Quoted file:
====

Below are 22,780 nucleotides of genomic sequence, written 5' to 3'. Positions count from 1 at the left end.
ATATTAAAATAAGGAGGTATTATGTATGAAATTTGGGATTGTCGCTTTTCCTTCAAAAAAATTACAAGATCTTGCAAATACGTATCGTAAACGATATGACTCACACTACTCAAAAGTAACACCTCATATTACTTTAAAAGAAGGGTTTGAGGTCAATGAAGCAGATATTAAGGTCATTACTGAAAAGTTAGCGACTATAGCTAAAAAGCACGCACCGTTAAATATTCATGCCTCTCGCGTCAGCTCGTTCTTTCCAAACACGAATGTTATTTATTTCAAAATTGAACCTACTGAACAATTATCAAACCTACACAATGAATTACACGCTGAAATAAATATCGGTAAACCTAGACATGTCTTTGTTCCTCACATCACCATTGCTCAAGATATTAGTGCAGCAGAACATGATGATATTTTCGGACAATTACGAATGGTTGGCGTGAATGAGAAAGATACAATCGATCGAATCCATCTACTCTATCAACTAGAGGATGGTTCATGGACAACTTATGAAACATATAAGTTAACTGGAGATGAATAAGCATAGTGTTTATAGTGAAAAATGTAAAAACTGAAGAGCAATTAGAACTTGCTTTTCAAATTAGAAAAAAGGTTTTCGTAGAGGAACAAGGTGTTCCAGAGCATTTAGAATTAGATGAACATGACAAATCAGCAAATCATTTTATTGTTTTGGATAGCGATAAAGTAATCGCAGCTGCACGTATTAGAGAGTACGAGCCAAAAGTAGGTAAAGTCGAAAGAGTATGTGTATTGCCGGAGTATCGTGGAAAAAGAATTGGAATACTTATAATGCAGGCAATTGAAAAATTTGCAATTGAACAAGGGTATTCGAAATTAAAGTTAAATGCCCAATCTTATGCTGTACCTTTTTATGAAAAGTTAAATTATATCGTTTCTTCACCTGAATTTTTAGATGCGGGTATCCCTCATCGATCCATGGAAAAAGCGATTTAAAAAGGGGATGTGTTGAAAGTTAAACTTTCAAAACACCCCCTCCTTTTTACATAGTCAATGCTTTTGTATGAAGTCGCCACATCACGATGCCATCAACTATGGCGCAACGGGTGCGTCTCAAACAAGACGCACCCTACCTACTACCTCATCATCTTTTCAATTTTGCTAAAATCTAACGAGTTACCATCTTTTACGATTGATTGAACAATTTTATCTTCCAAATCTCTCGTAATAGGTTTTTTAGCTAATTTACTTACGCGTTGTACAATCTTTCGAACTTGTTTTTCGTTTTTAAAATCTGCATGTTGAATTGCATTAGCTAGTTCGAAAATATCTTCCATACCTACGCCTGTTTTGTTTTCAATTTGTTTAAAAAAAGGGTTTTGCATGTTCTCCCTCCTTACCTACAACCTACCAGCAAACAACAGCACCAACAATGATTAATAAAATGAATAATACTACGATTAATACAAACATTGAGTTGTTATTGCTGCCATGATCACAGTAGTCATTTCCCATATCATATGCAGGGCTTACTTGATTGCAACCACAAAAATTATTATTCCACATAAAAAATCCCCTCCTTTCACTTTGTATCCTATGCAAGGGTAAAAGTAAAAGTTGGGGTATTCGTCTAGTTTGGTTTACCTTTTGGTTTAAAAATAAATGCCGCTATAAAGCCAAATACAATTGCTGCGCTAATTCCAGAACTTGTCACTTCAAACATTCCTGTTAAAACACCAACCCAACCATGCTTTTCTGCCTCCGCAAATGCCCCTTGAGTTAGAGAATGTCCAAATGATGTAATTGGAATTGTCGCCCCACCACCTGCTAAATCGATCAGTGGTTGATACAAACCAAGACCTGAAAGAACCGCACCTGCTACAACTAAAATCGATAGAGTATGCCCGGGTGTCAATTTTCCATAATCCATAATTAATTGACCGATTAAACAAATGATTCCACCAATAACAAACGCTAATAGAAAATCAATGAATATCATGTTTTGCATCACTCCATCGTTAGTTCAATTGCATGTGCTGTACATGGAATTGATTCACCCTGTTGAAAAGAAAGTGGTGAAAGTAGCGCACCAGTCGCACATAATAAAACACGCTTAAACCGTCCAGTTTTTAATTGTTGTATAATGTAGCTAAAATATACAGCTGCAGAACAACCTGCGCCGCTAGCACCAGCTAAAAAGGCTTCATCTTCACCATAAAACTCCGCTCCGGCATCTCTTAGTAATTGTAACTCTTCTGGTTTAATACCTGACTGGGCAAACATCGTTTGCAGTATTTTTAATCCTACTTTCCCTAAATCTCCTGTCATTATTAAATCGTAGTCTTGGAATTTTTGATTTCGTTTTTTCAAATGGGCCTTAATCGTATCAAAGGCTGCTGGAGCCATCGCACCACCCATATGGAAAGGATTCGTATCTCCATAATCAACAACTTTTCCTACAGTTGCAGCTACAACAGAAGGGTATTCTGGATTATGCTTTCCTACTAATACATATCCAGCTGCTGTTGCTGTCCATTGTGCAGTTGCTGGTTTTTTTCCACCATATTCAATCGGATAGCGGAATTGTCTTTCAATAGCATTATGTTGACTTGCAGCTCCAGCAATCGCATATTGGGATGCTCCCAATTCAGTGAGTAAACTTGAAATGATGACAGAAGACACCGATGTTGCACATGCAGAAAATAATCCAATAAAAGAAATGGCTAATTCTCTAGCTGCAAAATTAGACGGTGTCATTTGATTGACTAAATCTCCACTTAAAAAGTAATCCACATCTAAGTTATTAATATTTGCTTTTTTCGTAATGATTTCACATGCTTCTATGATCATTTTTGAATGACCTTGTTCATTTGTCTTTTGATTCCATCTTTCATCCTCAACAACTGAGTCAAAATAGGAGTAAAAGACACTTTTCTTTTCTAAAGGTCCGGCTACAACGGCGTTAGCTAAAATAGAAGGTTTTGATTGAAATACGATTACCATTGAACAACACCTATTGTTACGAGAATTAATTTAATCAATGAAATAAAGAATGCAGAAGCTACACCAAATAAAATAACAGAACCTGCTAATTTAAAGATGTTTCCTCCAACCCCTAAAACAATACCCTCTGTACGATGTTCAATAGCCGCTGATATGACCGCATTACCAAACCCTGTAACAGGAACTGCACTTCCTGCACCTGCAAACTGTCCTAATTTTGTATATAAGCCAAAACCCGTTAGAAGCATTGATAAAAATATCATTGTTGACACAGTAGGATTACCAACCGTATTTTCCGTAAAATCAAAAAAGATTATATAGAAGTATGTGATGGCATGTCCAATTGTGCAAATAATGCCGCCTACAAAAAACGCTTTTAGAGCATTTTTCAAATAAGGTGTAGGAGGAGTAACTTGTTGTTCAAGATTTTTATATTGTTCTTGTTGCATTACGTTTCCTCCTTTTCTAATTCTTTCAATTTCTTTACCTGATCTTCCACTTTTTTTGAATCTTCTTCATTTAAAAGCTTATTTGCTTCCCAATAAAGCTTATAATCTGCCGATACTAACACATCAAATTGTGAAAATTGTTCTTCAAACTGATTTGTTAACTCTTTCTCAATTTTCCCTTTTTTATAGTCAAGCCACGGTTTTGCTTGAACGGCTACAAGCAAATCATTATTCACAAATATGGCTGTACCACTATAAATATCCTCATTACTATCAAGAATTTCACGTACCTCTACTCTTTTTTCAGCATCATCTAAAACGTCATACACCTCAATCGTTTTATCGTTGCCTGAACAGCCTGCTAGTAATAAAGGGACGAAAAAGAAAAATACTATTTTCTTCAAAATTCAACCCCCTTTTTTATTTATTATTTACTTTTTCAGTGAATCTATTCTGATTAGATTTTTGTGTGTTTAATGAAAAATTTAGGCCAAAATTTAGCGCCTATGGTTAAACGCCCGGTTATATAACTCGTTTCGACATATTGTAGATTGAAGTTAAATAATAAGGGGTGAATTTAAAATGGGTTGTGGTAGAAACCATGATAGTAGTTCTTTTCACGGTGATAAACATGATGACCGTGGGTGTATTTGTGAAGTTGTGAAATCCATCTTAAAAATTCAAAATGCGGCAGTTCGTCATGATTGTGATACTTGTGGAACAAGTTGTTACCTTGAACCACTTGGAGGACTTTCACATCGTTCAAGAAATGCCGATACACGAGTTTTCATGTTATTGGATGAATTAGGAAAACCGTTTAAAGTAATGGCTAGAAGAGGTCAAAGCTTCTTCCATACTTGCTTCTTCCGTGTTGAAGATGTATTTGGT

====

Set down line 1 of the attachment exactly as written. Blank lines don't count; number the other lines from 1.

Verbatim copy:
Below are 22,780 nucleotides of genomic sequence, written 5' to 3'. Positions count from 1 at the left end.